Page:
Most readers of this blog will probably have upgraded an IOS on a Cisco switch or router already. Most of them will have done this using TFTP for the binary after erasing the existing IOS image, e.g.

Switch#delete flash:c3560-ipbasek9-mz.122-58.SE2.bin
Switch#copy tftp://192.168.1.1/c3560-ipbasek9-mz.150-1.SE.bin flash:c3560-ipbasek9-mz.150-1.SE.bin

And reload. The end. While the above works, it’s actually inefficiently and taking risks.

Types of releases
While taking the latest IOS right away may seem a good idea at first sight, there are some points to consider: are you looking for new features, or bug fixes? As with the above example, you would be making a jump from version 12.2(58) to 15.0(1). While this will introduce a lot of new features, it will also introduce a lot of new bugs.
Small releases only contain bug fixes. For example, upgrading from 15.0(1)SE to 15.0(1)SE3 will include many bug fixes. It’s therefore often better to wait out a new mayor release until some of these bugfix-releases are available. Be sure to read the release notes.

Checksum verification
Another thing that is usually forgotten is a checksum verification to see if the IOS isn’t corrupted. The IOS has a build-in command for this:

Switch#verify /md5 flash:c3560-ipservicesk9-mz.150-2.SE5.bin f73e32e66719fb48b11c849deee958e1

This will compare the md5 hash with a given one in the command. The original hash can be found on the Cisco website on the IOS download page, or by using a tool for this, for example WinMD5.

Proper boot flag
Uploading a new IOS doesn’t mean the router will use it automatically. It will follow the boot path:

Switch#show boot | include BOOT
BOOT path-list      : flash:/c3560-ipservicesk9-mz.150-2.SE5.bin

If it can’t find the file specified here, it will look for any .bin file on the flash and load the first one it finds. If you erase the old IOS before uploading a new one, the new IOS is the only one on flash and will be loaded. Still, it’s better to set the proper boot path:

Switch(config)#boot system flash:/c3560-ipservicesk9-mz.150-2.SE5.bin

Archive download
The copy command isn’t the only one to upload a new IOS. There’s a specific command to do an IOS upgrade:

Switch(config)#archive download-sw tftp://192.168.1.1/c3560-ipservicesk9-mz.150-2.SE5.tar

Note that it will require a .tar file, available from the Cisco website. The .tar file will automatically be unpacked. The command will also automatically change the boot path after a successful download and verify the IOS image by downloading the image two or three times and comparing the md5 checksums.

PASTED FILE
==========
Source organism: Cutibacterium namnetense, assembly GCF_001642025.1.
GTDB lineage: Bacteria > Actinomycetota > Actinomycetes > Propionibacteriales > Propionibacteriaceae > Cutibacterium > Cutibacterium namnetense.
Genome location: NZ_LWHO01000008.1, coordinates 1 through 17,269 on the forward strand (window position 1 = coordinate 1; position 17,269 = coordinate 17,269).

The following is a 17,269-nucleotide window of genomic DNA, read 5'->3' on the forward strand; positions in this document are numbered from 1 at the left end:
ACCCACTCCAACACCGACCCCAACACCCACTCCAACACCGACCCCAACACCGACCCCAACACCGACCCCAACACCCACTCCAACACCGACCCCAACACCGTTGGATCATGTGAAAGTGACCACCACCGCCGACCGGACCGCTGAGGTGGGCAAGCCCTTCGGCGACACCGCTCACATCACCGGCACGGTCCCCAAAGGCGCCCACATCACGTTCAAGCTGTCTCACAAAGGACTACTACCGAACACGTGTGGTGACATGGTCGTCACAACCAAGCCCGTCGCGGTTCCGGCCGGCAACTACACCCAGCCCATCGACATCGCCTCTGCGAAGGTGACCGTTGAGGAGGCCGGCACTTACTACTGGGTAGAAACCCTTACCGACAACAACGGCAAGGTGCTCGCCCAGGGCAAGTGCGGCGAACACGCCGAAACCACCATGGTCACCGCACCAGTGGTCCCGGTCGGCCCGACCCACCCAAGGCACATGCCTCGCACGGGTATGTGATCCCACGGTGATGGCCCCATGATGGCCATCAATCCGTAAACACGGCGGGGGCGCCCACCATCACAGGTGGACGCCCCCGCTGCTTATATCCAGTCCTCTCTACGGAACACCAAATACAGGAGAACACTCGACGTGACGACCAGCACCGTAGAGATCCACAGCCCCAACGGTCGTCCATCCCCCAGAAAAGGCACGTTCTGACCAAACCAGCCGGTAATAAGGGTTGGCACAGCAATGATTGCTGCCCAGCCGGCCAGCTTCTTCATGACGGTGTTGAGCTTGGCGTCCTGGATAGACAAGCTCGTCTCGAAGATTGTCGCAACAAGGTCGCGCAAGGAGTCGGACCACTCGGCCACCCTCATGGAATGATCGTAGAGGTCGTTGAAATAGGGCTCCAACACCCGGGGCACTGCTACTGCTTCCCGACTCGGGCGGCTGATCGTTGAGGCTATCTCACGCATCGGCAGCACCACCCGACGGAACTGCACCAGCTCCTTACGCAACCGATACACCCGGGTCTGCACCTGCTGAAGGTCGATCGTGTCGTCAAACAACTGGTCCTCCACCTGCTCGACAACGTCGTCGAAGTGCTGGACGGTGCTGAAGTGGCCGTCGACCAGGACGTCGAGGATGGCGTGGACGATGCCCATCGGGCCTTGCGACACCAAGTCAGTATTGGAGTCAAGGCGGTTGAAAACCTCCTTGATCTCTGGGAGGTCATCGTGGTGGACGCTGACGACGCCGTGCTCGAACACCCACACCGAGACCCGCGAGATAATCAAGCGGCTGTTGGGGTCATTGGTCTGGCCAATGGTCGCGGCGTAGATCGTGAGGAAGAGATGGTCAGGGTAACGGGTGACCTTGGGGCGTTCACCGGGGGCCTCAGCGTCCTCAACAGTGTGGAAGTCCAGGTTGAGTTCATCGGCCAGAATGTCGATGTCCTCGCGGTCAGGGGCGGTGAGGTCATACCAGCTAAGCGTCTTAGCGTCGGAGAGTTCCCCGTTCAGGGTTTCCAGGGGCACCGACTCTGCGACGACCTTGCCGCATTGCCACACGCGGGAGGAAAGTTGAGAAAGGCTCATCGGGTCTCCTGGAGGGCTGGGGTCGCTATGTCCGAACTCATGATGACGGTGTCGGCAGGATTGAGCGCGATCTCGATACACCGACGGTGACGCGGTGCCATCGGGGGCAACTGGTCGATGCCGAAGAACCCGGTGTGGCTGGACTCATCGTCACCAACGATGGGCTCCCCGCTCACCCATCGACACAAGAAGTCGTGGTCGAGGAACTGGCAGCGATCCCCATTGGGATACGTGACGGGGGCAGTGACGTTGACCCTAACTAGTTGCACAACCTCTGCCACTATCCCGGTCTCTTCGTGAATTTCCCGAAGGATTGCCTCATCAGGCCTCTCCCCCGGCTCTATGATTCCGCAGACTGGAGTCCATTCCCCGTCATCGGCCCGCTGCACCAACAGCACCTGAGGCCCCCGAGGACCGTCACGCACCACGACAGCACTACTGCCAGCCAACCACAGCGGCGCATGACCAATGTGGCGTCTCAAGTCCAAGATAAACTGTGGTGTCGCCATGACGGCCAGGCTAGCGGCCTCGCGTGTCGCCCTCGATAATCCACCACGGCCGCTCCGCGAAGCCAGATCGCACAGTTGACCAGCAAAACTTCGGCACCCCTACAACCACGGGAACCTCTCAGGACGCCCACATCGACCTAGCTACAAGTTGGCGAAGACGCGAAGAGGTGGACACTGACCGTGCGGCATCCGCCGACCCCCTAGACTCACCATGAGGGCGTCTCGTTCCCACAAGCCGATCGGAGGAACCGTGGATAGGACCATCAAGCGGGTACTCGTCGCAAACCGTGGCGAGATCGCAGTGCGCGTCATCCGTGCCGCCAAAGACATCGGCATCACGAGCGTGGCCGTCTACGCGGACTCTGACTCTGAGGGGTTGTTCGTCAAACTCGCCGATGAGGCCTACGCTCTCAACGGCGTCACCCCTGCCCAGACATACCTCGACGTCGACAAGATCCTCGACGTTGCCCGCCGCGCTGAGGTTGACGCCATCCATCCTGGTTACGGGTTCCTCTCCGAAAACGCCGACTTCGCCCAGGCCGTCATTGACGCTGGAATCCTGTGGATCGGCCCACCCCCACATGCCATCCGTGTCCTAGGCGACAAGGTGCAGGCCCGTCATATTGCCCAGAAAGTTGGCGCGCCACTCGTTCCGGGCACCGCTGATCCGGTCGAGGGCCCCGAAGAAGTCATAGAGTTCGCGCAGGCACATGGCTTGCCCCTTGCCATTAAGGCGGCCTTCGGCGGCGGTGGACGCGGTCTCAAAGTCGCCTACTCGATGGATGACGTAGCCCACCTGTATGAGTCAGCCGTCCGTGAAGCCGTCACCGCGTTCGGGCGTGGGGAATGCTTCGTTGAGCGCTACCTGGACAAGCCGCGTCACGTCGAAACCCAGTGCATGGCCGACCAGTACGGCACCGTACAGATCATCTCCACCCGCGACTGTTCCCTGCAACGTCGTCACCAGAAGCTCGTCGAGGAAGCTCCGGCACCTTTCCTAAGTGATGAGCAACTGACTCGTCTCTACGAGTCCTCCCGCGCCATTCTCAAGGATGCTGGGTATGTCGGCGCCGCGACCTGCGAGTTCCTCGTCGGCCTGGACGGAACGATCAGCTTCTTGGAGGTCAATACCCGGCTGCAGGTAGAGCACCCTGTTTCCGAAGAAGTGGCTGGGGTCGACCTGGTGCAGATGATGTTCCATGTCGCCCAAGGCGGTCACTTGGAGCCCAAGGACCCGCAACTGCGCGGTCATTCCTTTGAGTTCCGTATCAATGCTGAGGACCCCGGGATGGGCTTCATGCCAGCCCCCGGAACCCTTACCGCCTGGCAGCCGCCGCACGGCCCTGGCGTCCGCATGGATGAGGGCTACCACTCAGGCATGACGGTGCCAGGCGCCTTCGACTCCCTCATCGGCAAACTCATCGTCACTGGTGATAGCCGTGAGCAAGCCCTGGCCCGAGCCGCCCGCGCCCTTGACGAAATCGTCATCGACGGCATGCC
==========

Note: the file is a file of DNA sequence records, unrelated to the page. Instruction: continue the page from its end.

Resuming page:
Internal copy
For a 3750 switch stack, the master switch will automatically push the newest IOS to the members of the stack as long as the IOS is in the same tree, e.g. it will automatically upgrade members from IOS 15.0(1)SE to 15.0(1)SE3 if the master has been upgraded to 15.0(1)SE3, but it will not do this between mayor versions like from 12.2(58) to 15.0(1).
However, once a file is present on one of the stack members, it can be copied to the other ones fast:

Switch(config)#copy flash3:c3750-ipbasek9-mz.150-2.SE5.bin flash2:c3750-ipbasek9-mz.150-2.SE5.bin

The above copies the IOS from the third stack member to the second stack member. It saves time and bandwidth.

Secure Copy Protocol
This one really comes in handy over WAN links and through some firewalls. TFTP uses UDP and has no concept of windowing so if latency increases, transfer speed of the new IOS will drop quickly.

A TCP-based transfer protocol will be able to use windowing. An obvious choice comes to mind: FTP. However, FTP will explicitly need to be opened on a firewall between the download server and the Cisco device and some firewalls can’t see the random high port used for transfer in the data negotiation. Switches may also have ACLs that can’t change according to the FTP data port being used.

So this is where Secure Copy Protocol (SCP) comes into play: it tunnels a file transfer through SSH, which is often already opened on firewalls, and doesn’t use a random high port. It also takes advantage of TCP windowing. Finetuning of TCP parameters prior to downloading the IOS is recommended:

Switch(config)#ip tcp window-size 65535
Switch(config)#ip tcp selective-ack

The default window size is about 8kB. Selective Acknowledgements make the transfer more resilient to packet loss by still acknowledging part of a packet stream that still reached the receiver. Also, since SCP works through SSH, you can use the following command to define a source interface:

Switch(config)#ip ssh source-interface Loopback0

And finally, the actual install command:

Switch#archive download-sw scp://scpuser@192.168.1.1/c3560-ipservicesk9-mz.150-2.SE5.bin

The user needs to be included in the command, the password will be asked after executing it. As a download server any SCP-capable server will do. A Debian Linux will support SCP out of the box, for example. By creating a specific user for SCP, e.g. ‘scpuser’, you can use the home folder (/home/scpuser/) as file share while still limiting access to other parts of the Linux system. At the same time, you can easily upload files to the download server using software such as WinSCP.

The most important limitation is that you need a fairly recent IOS already running before SCP works. For the 3560 and 3750 series you need version 15.0(2)SE1 or higher.

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